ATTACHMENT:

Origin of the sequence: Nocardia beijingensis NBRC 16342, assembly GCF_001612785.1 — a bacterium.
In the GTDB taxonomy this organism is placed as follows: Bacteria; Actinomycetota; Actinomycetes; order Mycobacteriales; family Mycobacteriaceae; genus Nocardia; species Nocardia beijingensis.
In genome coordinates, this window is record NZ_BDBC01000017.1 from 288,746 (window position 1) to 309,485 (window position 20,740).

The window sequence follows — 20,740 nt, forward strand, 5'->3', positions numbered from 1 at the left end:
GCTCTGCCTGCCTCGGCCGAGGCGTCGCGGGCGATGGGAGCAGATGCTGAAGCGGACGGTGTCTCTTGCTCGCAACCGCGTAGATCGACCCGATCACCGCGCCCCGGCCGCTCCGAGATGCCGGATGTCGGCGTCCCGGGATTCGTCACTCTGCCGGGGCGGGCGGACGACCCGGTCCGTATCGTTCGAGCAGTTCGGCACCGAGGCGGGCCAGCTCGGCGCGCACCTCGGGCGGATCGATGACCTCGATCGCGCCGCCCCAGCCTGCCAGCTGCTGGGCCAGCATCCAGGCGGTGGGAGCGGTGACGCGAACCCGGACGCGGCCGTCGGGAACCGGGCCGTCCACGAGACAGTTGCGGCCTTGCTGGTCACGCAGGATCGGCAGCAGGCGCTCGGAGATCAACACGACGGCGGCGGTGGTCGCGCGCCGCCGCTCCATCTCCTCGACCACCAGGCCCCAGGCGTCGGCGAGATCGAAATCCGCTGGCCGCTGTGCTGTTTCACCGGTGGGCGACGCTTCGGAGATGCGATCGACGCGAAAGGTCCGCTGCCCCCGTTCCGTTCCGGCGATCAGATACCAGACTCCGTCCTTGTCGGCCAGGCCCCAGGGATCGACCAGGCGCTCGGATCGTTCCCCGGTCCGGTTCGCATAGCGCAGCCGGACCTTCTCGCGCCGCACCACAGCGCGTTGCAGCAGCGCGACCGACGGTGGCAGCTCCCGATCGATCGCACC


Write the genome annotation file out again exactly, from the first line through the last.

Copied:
Origin of the sequence: Nocardia beijingensis NBRC 16342, assembly GCF_001612785.1 — a bacterium.
In the GTDB taxonomy this organism is placed as follows: Bacteria; Actinomycetota; Actinomycetes; order Mycobacteriales; family Mycobacteriaceae; genus Nocardia; species Nocardia beijingensis.
In genome coordinates, this window is record NZ_BDBC01000017.1 from 288,746 (window position 1) to 309,485 (window position 20,740).

The window sequence follows — 20,740 nt, forward strand, 5'->3', positions numbered from 1 at the left end:
GCTCTGCCTGCCTCGGCCGAGGCGTCGCGGGCGATGGGAGCAGATGCTGAAGCGGACGGTGTCTCTTGCTCGCAACCGCGTAGATCGACCCGATCACCGCGCCCCGGCCGCTCCGAGATGCCGGATGTCGGCGTCCCGGGATTCGTCACTCTGCCGGGGCGGGCGGACGACCCGGTCCGTATCGTTCGAGCAGTTCGGCACCGAGGCGGGCCAGCTCGGCGCGCACCTCGGGCGGATCGATGACCTCGATCGCGCCGCCCCAGCCTGCCAGCTGCTGGGCCAGCATCCAGGCGGTGGGAGCGGTGACGCGAACCCGGACGCGGCCGTCGGGAACCGGGCCGTCCACGAGACAGTTGCGGCCTTGCTGGTCACGCAGGATCGGCAGCAGGCGCTCGGAGATCAACACGACGGCGGCGGTGGTCGCGCGCCGCCGCTCCATCTCCTCGACCACCAGGCCCCAGGCGTCGGCGAGATCGAAATCCGCTGGCCGCTGTGCTGTTTCACCGGTGGGCGACGCTTCGGAGATGCGATCGACGCGAAAGGTCCGCTGCCCCCGTTCCGTTCCGGCGATCAGATACCAGACTCCGTCCTTGTCGGCCAGGCCCCAGGGATCGACCAGGCGCTCGGATCGTTCCCCGGTCCGGTTCGCATAGCGCAGCCGGACCTTCTCGCGCCGCACCACAGCGCGTTGCAGCAGCGCGACCGACGGTGGCAGCTCCCGATCGATCGCACC